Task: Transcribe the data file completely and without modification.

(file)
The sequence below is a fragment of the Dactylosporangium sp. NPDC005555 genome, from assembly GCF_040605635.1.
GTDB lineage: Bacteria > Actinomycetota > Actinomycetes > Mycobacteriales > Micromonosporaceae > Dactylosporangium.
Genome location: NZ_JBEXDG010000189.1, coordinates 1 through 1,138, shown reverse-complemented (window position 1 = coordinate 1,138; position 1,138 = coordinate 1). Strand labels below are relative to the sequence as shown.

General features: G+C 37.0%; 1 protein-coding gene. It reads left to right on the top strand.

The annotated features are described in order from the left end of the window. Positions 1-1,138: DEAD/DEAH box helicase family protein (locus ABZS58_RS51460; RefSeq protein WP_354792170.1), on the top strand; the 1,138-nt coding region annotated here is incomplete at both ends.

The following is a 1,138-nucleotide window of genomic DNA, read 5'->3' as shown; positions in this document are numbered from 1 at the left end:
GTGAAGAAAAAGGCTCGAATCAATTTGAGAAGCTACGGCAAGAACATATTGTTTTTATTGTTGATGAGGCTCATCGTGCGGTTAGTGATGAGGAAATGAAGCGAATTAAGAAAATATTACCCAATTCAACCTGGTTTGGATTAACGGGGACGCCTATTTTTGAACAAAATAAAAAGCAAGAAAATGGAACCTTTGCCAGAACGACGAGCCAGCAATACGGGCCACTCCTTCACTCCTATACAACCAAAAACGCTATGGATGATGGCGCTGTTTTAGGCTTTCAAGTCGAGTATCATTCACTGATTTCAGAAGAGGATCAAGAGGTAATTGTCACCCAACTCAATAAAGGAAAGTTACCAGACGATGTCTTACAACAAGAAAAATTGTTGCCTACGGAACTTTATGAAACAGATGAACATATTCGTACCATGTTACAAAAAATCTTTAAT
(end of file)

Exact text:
The sequence below is a fragment of the Dactylosporangium sp. NPDC005555 genome, from assembly GCF_040605635.1.
GTDB lineage: Bacteria > Actinomycetota > Actinomycetes > Mycobacteriales > Micromonosporaceae > Dactylosporangium.
Genome location: NZ_JBEXDG010000189.1, coordinates 1 through 1,138, shown reverse-complemented (window position 1 = coordinate 1,138; position 1,138 = coordinate 1). Strand labels below are relative to the sequence as shown.

General features: G+C 37.0%; 1 protein-coding gene. It reads left to right on the top strand.

The annotated features are described in order from the left end of the window. Positions 1-1,138: DEAD/DEAH box helicase family protein (locus ABZS58_RS51460; RefSeq protein WP_354792170.1), on the top strand; the 1,138-nt coding region annotated here is incomplete at both ends.

The following is a 1,138-nucleotide window of genomic DNA, read 5'->3' as shown; positions in this document are numbered from 1 at the left end:
GTGAAGAAAAAGGCTCGAATCAATTTGAGAAGCTACGGCAAGAACATATTGTTTTTATTGTTGATGAGGCTCATCGTGCGGTTAGTGATGAGGAAATGAAGCGAATTAAGAAAATATTACCCAATTCAACCTGGTTTGGATTAACGGGGACGCCTATTTTTGAACAAAATAAAAAGCAAGAAAATGGAACCTTTGCCAGAACGACGAGCCAGCAATACGGGCCACTCCTTCACTCCTATACAACCAAAAACGCTATGGATGATGGCGCTGTTTTAGGCTTTCAAGTCGAGTATCATTCACTGATTTCAGAAGAGGATCAAGAGGTAATTGTCACCCAACTCAATAAAGGAAAGTTACCAGACGATGTCTTACAACAAGAAAAATTGTTGCCTACGGAACTTTATGAAACAGATGAACATATTCGTACCATGTTACAAAAAATCTTTAAT